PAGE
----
Additionally, it notes that “multiple career FAA officials” reported examples of FAA managers overruling the agency’s own technical experts “at the behest of Boeing”.
Those examples align with a recent FAA employee survey finding that many staff believe “senior leaders are more concerned with helping industry achieve its goals and are not held accountable for safety-related decisions”, says the Transportation Committee.
The report also cites “conflicted representation” – a factor related to the FAA’s oversight structure, which relies heavily on “Organization Designation Authorization”. Under that programme, aspects of which are common to other countries’ certification processes, the FAA delegates large portions of aircraft certification work to manufacturers.
The “oversight structure creates inherent conflicts of interest that have jeopardised the safety of the flying public”, says the Transportation Committee.
The report cites “multiple instances in which Boeing employees who have been authorised to perform work on behalf of the FAA failed to alert the FAA to potential safety and/or certification issues”.
Boeing notes that since the crashes it has incorporated into the Max, and into its broader aircraft design process, “many” recommendations made by various investigative reports and by Boeing’s internal reviews.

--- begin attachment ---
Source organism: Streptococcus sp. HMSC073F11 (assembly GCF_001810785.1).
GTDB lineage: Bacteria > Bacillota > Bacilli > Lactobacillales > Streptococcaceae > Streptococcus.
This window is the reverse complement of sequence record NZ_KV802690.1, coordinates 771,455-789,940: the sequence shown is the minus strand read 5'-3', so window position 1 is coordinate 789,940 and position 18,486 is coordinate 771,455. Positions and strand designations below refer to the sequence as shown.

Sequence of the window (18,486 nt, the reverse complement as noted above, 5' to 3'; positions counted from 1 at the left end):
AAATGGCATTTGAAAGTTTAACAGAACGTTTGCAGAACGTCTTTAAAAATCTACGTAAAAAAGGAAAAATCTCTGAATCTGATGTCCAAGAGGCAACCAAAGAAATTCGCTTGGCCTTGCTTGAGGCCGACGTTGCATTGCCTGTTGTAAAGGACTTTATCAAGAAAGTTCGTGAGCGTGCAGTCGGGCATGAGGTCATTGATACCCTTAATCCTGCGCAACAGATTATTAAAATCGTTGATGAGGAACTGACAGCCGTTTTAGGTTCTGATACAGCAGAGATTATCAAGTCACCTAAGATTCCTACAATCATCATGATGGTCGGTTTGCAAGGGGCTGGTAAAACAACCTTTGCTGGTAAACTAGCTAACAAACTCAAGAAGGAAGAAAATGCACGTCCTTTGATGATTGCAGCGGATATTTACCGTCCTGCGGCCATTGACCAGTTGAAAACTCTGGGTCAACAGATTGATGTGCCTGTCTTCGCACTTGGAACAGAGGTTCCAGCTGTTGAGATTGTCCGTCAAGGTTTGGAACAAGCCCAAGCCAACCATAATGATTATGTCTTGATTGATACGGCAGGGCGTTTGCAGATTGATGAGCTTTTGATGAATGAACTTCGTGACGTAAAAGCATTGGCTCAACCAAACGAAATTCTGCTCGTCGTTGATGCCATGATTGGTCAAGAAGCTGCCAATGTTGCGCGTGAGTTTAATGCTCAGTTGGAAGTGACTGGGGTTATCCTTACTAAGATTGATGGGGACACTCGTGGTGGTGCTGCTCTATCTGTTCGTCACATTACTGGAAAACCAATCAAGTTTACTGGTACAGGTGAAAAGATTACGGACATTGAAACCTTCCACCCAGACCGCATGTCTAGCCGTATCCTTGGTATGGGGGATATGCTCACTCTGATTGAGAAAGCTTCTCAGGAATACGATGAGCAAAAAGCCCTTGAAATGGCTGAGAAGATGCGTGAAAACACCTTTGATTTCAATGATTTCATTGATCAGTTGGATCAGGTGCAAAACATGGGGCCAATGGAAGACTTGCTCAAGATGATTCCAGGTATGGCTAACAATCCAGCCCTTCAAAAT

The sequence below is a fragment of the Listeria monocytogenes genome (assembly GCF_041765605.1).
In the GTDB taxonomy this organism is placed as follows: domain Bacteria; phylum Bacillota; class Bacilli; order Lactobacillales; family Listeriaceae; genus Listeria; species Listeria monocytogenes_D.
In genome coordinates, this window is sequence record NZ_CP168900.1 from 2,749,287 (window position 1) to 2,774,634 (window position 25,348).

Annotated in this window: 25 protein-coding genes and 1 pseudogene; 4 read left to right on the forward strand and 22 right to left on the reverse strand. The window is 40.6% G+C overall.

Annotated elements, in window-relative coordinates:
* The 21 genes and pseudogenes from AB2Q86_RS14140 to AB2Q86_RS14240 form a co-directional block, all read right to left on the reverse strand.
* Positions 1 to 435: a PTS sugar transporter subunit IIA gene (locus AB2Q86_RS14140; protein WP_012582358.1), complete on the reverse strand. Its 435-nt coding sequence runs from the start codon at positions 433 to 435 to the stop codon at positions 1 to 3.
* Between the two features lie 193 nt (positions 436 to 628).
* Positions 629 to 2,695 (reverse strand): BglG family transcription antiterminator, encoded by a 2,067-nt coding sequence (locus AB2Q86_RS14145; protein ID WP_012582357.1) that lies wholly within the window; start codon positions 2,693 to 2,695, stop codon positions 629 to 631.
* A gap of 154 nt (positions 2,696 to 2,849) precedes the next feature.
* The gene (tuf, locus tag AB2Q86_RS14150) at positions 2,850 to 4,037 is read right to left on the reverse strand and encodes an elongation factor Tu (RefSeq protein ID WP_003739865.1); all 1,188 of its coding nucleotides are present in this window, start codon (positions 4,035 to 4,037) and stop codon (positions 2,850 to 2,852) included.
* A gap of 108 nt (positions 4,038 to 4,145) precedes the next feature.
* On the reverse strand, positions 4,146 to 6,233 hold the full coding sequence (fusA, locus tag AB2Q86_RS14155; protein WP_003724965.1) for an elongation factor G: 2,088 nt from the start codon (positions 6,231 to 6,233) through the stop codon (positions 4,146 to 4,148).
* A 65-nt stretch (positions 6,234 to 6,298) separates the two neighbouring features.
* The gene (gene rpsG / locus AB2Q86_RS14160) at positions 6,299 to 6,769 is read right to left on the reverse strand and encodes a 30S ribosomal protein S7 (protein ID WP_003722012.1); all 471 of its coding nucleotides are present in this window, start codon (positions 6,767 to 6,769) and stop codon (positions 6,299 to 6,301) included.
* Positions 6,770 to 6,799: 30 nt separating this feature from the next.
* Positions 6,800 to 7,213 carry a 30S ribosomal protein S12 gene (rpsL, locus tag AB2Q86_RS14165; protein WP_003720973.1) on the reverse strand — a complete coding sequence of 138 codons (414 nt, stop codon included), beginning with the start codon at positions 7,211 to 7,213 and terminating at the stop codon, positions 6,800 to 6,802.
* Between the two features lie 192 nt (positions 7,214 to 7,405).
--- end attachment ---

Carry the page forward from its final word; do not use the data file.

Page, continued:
Boeing has since detailed technical changes made to the Max that the company and outside experts say makes the aircraft safe. The changes are intended to prevent MCAS from firing repeatedly and to ensure pilots can override the system.
“The revised design of the Max has received intensive internal and regulatory review, including more than 375,000 engineering and test hours and 1,300 test flights,” Boeing says. Once certificated, the Max will be “one of the most-thoroughly scrutinised aircraft in history, and we have full confidence in its safety”, Boeing adds.
Boeing has also established a new internal safety organisation and restructured its engineering department.
The company has said it expects regulators will certificate the Max in the fourth quarter following a grounding that took effect in March 2019.
The FAA notes that in August it issued a proposed airworthiness directive “that will mandate a number of design changes to the Boeing 737 Max before it returns to passenger service”.
“The FAA continues to follow a thorough process, not a prescribed timeline, for returning the aircraft to service,” the agency says
Story updated on 16 September to include comments from the FAA.